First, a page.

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2019 Jeep Cherokee

(Image credit: Josiah Bondy)

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2019 Jeep Cherokee

(Image credit: Josiah Bondy)

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2019 Jeep Cherokee

(Image credit: Josiah Bondy)

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2019 Jeep Cherokee

(Image credit: Josiah Bondy)

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2019 Jeep Cherokee

(Image credit: Josiah Bondy)

In another garage incident, I pulled in too close to a kid’s bike. The sensors warn you with chimes but also show a large image of the car in the instrument cluster above the steering wheel and bright yellow warning lights. They get your attention. I stopped, jumped out, moved the bike just in case, and pulled in. I won’t say it’s actual artificial intelligence – it’s just a sensor that sends out a signal and can tell when something is too close.

The reason this is more important than ever, though, is that the sensor tech in cars is now much more affordable. I imagine every production car will provide proximity sensors like the ones in the Cherokee soon. I know the LIDAR sensors used for self-driving cars from a company called Luminar cost around $500 (about £400/AU$700), which is far cheaper than anything we’ve seen before.

A sense of the future

There’s something to be said for public perception about automated tech in cars as well. I now expect a car to have proximity sensors, blind spot monitoring, and adaptive cruise, but most drivers these days are still adjusting to back-up cameras.

Most American drivers do not drive a different test car each week like me (sarcasm alert) or even buy a new car once every few years. Cars last much longer, and drivers are not purchasing as many new cars.

Sensors like the ones in the Cherokee will help. In everyday driving situations – at the mall, to church, with kids in the back – I now expect to hear the chimes and see the alerts in every car and I’m surprised when a vehicle doesn’t warn me.

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2019 Jeep Cherokee

(Image credit: Josiah Bondy)

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2019 Jeep Cherokee

(Image credit: Josiah Bondy)

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2019 Jeep Cherokee

(Image credit: Josiah Bondy)

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2019 Jeep Cherokee

(Image credit: Josiah Bondy)

In the future, sensors will become more common not just on the cars we drive but on everything else. The garage will communicate with the car as well, and the bikes and leaf blowers might even be connected to a sensor network someday so that we always know about any impediment or obstruction (or, I should say – the gadgets will know).

That’s when AI will come in handy, not just warning us in the moment about problems but warning us far ahead of time. “John, there’s a bike blocking the garage stall” is a message I’d like to receive, and maybe not even in the car but on my phone before I ever drive anywhere. Apply this sensor tech and network concept to autonomous cars, with an AI that knows which routes to take, any accidents on the road and other delays.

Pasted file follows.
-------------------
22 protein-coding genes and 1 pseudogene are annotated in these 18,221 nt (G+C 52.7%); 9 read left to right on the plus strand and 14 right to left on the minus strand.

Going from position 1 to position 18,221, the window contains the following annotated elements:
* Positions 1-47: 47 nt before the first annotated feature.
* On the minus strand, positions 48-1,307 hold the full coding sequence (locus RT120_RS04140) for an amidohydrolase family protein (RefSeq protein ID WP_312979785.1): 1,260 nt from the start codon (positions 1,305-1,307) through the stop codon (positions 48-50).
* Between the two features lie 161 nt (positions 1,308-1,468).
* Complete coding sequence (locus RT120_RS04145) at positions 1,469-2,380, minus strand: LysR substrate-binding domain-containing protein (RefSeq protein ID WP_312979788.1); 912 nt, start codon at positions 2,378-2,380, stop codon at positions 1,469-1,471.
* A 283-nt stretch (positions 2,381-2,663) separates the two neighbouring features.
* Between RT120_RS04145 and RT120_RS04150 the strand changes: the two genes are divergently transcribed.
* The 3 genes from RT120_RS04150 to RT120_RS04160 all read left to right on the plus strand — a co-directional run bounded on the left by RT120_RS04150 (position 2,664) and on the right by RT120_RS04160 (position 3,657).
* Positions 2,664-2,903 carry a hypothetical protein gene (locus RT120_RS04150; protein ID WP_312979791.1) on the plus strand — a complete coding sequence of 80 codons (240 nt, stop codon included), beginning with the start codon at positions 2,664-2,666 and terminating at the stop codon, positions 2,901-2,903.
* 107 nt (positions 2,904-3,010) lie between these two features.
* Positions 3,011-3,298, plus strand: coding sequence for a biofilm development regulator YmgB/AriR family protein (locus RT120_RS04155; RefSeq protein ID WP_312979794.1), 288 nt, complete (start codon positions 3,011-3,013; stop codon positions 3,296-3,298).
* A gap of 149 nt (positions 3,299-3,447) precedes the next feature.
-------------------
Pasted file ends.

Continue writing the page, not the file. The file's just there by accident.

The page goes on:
Then go much further and provide richer information – such as real-time and incredibly accurate traffic maps. I’m picturing an AI-controlled sensor net that makes driving much smoother and faster.

Whether that means a Terminator-like overlord is a question for another day…

On The Road is TechRadar’s regular look at the futuristic tech in today’s hottest cars. John Brandon, a journalist who’s been writing about cars for 12 years, puts a new car and its cutting-edge tech through the paces every week. One goal: To find out which new technologies will lead us to fully self-driving cars.

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Are Microsoft’s disappointing gaming earnings tied to Fortnite slump?

Microsoft’s recent fiscal results were healthy, but there was one blot on the landscape, and that came in the form of below-par gaming revenue – takings which have allegedly been dragged down by Fortnite’s slumping earnings.

In its fourth quarter (financial year 2019) results, Microsoft revealed that gaming revenue was down 10% year-on-year – crucially missing its own expectations – with gaming hardware down 48%, and gaming software and services (subscriptions) having dropped by 3% compared to the same quarter last year.

The latter is the point we’re most interested in here, and as The Motley Fool highlighted, Daniel Ahmad, a senior analyst at Niko Partners, reckons that a key third-party game which contributed to these lower sales was Fortnite. (Microsoft mentioned a detrimental third-party title, but without clarifying what it was).

So, assuming this is a correct assertion, how bad have things got for Epic’s battle royale juggernaut of late?

Levels of in-game spending in Fortnite have dropped considerably in recent times, and while the game still took $203 million (around £160 million, AU$290 million) in May, according to SuperData, that represented a 38% drop year-on-year. Revenue fell even more sharply back in January 2019 to the tune of 48% month-on-month.

Of course, the game is available across a raft of mobile and console platforms, but its player spend will clearly have an effect on Microsoft in terms of the Xbox version, where Epic has to give Microsoft a cut of its earnings (on the PC and Windows, Epic distributes Fortnite through its own store, of course).

How big an effect isn’t clear, because we simply don’t know the percentages and figures behind-the-scenes, but if Ahmad is right in his assertion, it would certainly make sense that a massive game such as Fortnite could pull gaming earnings down when having a bad time of it.

What does this mean for Microsoft? Well, there’s obviously not a great deal the company can do about it, other than hoping Epic can manage to stem any cashflow issues and reignite interest in its battle royale.

However, Microsoft certainly isn’t down about the future of gaming and the money it can make in this arena. In its financial results, the company did note that the drop in games software and service revenue was partially offset by increases in Xbox Live takings and Xbox Game Pass, the latter of which recently became available to PC gamers.

Cloudy future